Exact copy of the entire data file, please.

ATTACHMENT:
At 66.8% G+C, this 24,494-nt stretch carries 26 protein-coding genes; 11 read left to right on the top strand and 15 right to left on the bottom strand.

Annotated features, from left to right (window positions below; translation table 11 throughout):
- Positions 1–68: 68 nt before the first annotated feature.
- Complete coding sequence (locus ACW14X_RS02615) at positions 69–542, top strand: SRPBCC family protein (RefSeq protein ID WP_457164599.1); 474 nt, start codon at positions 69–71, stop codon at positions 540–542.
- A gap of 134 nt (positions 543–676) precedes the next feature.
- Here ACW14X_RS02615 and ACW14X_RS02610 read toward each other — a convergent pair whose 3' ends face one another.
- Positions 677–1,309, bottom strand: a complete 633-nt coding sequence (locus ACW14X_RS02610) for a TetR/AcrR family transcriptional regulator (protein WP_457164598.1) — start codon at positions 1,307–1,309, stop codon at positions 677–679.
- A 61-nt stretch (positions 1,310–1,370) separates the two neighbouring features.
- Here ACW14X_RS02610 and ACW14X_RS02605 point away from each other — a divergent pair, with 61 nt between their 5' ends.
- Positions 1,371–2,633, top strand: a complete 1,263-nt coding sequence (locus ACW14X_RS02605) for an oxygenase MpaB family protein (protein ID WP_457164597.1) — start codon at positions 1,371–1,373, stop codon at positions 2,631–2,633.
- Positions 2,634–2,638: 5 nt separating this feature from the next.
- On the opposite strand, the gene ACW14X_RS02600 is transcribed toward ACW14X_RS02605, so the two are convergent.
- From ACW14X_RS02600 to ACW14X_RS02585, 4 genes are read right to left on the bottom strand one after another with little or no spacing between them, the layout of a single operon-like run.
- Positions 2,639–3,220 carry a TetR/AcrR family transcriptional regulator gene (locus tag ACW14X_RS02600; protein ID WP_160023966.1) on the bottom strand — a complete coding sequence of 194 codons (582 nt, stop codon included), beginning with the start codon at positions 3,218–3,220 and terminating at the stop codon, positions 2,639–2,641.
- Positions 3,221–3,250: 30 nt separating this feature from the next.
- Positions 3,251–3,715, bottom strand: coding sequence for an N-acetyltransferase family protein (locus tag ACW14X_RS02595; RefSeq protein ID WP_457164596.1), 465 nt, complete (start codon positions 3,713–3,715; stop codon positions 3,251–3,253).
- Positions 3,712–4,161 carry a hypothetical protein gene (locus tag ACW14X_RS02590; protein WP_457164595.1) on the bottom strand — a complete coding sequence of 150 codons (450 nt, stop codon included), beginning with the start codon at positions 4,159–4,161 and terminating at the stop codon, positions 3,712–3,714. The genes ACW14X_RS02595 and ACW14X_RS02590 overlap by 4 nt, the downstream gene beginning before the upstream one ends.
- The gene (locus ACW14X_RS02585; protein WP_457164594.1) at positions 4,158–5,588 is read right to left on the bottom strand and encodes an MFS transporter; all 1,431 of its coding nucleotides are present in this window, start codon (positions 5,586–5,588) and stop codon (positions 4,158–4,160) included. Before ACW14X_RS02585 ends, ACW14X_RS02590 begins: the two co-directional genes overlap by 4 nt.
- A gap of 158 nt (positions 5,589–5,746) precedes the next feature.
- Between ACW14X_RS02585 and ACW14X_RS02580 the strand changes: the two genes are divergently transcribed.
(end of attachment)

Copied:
At 66.8% G+C, this 24,494-nt stretch carries 26 protein-coding genes; 11 read left to right on the top strand and 15 right to left on the bottom strand.

Annotated features, from left to right (window positions below; translation table 11 throughout):
- Positions 1–68: 68 nt before the first annotated feature.
- Complete coding sequence (locus ACW14X_RS02615) at positions 69–542, top strand: SRPBCC family protein (RefSeq protein ID WP_457164599.1); 474 nt, start codon at positions 69–71, stop codon at positions 540–542.
- A gap of 134 nt (positions 543–676) precedes the next feature.
- Here ACW14X_RS02615 and ACW14X_RS02610 read toward each other — a convergent pair whose 3' ends face one another.
- Positions 677–1,309, bottom strand: a complete 633-nt coding sequence (locus ACW14X_RS02610) for a TetR/AcrR family transcriptional regulator (protein WP_457164598.1) — start codon at positions 1,307–1,309, stop codon at positions 677–679.
- A 61-nt stretch (positions 1,310–1,370) separates the two neighbouring features.
- Here ACW14X_RS02610 and ACW14X_RS02605 point away from each other — a divergent pair, with 61 nt between their 5' ends.
- Positions 1,371–2,633, top strand: a complete 1,263-nt coding sequence (locus ACW14X_RS02605) for an oxygenase MpaB family protein (protein ID WP_457164597.1) — start codon at positions 1,371–1,373, stop codon at positions 2,631–2,633.
- Positions 2,634–2,638: 5 nt separating this feature from the next.
- On the opposite strand, the gene ACW14X_RS02600 is transcribed toward ACW14X_RS02605, so the two are convergent.
- From ACW14X_RS02600 to ACW14X_RS02585, 4 genes are read right to left on the bottom strand one after another with little or no spacing between them, the layout of a single operon-like run.
- Positions 2,639–3,220 carry a TetR/AcrR family transcriptional regulator gene (locus tag ACW14X_RS02600; protein ID WP_160023966.1) on the bottom strand — a complete coding sequence of 194 codons (582 nt, stop codon included), beginning with the start codon at positions 3,218–3,220 and terminating at the stop codon, positions 2,639–2,641.
- Positions 3,221–3,250: 30 nt separating this feature from the next.
- Positions 3,251–3,715, bottom strand: coding sequence for an N-acetyltransferase family protein (locus tag ACW14X_RS02595; RefSeq protein ID WP_457164596.1), 465 nt, complete (start codon positions 3,713–3,715; stop codon positions 3,251–3,253).
- Positions 3,712–4,161 carry a hypothetical protein gene (locus tag ACW14X_RS02590; protein WP_457164595.1) on the bottom strand — a complete coding sequence of 150 codons (450 nt, stop codon included), beginning with the start codon at positions 4,159–4,161 and terminating at the stop codon, positions 3,712–3,714. The genes ACW14X_RS02595 and ACW14X_RS02590 overlap by 4 nt, the downstream gene beginning before the upstream one ends.
- The gene (locus ACW14X_RS02585; protein WP_457164594.1) at positions 4,158–5,588 is read right to left on the bottom strand and encodes an MFS transporter; all 1,431 of its coding nucleotides are present in this window, start codon (positions 5,586–5,588) and stop codon (positions 4,158–4,160) included. Before ACW14X_RS02585 ends, ACW14X_RS02590 begins: the two co-directional genes overlap by 4 nt.
- A gap of 158 nt (positions 5,589–5,746) precedes the next feature.
- Between ACW14X_RS02585 and ACW14X_RS02580 the strand changes: the two genes are divergently transcribed.